In Invisible Cities, Marco Polo is Calvino’s protagonist, spinning extraordinary stories for Kublai Khan. The emperor of the Tartars is not always convinced, but he is fascinated.
Marco doesn’t mention Venice by name, but talks about cities like Armilla, which
has nothing that makes it seem a city, except the water pipes that rise vertically where the houses should be and spread out horizontally where the floors should be.
Or there is the spider-web city of Octavia, and other improbable places that might be all imagination, or perhaps each one is an aspect of Venice.
‘There is still one of which you never speak.’
Marco Polo bowed his head.
‘Venice,’ the Khan said.
Marco smiled. ‘What else do you believe I have been talking to you about?’
The emperor did not turn a hair. ‘And yet I have never heard you mention that name.’
And Polo said: ‘Every time I describe a city I am saying something about Venice.’
Every time we think about travel, perhaps we are saying something about Venice. Perhaps Venice is a touchstone of our planet’s fragility. Perhaps it’s a metaphor for our tendency to romanticise a place to such a degree that the real life of the place gets supplanted by spectacle.
As a writer, I value travel. At its best, travel can shake up our complacency. It exposes us to new ideas, places, people, cultures and experiences. It enables us to immerse in the places we are writing about. It opens up questions, as Calvino says:
You take delight not in a city’s seven or seventy wonders, but in the answer it gives to a question of yours.
And illustrating the power of travel to also take us on deep, inner journeys he says in another passage of Invisible Cities:
Arriving at each new city, the traveler finds again a past of his that he did not know he had: the foreignness of what you no longer are or no longer possess lies in wait for you in foreign, unpossessed places.
Telling the story
But anyone who travels has to think about lessening ways of being part of the problem. There are no simplistic answers. Even much ‘eco-tourism’ carries the risk of increasing damage to fragile ecologies (whether rural or urban). But that doesn’t mean we should avoid the questions. And there are small things we can do:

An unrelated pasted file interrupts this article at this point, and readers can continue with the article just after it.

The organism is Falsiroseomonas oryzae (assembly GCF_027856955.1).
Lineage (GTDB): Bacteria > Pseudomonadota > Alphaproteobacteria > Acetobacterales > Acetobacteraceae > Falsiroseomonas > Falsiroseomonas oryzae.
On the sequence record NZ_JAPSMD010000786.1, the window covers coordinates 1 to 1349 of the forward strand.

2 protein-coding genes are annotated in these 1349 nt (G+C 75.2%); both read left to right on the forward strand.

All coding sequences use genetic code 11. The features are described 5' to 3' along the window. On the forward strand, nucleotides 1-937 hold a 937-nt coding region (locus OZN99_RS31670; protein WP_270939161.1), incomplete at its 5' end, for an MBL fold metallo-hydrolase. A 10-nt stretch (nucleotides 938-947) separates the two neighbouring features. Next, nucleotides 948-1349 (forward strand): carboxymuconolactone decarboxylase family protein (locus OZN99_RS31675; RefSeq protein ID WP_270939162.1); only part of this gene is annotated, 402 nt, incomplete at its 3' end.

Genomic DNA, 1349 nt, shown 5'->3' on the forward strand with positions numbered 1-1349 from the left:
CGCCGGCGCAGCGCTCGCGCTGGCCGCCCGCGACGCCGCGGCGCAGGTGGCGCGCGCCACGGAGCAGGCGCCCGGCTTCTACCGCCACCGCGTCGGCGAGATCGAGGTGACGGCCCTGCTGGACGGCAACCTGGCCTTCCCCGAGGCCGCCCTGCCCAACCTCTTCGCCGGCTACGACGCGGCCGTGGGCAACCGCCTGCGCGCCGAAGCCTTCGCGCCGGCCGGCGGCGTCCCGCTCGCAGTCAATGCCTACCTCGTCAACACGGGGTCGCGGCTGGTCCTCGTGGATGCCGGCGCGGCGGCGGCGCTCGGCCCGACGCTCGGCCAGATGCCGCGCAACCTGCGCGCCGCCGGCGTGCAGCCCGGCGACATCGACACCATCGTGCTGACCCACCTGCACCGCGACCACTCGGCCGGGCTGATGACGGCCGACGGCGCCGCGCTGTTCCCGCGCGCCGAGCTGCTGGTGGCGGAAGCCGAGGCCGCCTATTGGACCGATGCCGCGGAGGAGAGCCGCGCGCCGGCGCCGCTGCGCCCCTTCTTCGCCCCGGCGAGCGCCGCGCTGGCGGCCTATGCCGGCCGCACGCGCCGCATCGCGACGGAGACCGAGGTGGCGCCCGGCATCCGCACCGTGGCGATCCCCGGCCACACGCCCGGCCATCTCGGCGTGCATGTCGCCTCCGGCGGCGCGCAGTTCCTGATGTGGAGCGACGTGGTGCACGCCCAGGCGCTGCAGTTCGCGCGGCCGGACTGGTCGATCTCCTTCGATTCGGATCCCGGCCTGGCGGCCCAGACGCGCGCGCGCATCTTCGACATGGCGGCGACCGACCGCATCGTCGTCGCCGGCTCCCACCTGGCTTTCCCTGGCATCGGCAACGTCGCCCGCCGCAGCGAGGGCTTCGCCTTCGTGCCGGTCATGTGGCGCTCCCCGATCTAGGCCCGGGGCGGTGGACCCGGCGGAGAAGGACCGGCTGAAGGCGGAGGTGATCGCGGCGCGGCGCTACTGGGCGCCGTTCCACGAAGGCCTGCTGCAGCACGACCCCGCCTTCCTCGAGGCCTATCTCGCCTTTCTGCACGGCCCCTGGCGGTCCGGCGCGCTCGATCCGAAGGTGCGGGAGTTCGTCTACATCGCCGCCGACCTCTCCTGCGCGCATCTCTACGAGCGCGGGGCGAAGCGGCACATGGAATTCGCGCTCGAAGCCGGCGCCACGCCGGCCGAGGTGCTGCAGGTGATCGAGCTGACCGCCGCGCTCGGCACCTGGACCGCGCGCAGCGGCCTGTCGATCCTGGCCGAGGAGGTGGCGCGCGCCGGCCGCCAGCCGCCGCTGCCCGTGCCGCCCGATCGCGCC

The most fragile places, like Venice, should be visited sparingly. I don’t think I will ever return. This was my chance to see this beautiful, sad place.
Our gondolier was impressed that we were staying for a whole week. And our apartment host was equally surprised that we were here for a week. This meant, however, that his 1600s, tiny, quirky flat wasn’t exactly equipped for people who cook.
I’m glad to have been here and glad it was for a decent chunk of time, by Venetian standards, but this will be THE visit.
Our normal mode of travel is on trains. With four of us and only a week this was a rare air flight. But in November we will wend our way across Europe by train to get to Budapest and back again in December. Slower travel is kinder to the body and spirit as well as to the planet.
I’m glad that we bought food not just at restaurants, but at supermarkets, and used the public transport. And I’m pleased that we sought out locally made journals instead of Chinese mass produced glass masquerading as ‘Murano’.
It’s not always easy to find the local items, but worth the effort.
Buy experiences more than things
We all have so much stuff! I’m a journaller and bought two beautiful hand made journals on this trip. But otherwise most of our spending went on boat rides, museums, going to the jazz club. Buying local art or craft or food if you are going to take something back can be a lovely memory, but above all immersing in the life of a place is what lasts.
Tell the story
I’m engaged in a life-long project to become a different story, over and over again. New places change us. As writers, they change the stories we want to write and the stories we want to become. A city like Venice, so beautiful, so threatened, not only by rising sea and mass tourism, but by the death of itself as a home, has a huge story to tell.
The last words should go to Calvino:
With cities, it is as with dreams: everything imaginable can be dreamed, but even the most unexpected dream is a rebus that conceals a desire or, its reverse, a fear. Cities, like dreams, are made of desires and fears, even if the thread of their discourse is secret, their rules are absurd, their perspectives deceitful, and everything conceals something else.
Our travel, as writers, can sharpen out witness to the hopes and dreams of the times we live in. Our travel, as writers, can make invisible cities visible.
Becoming a Different Story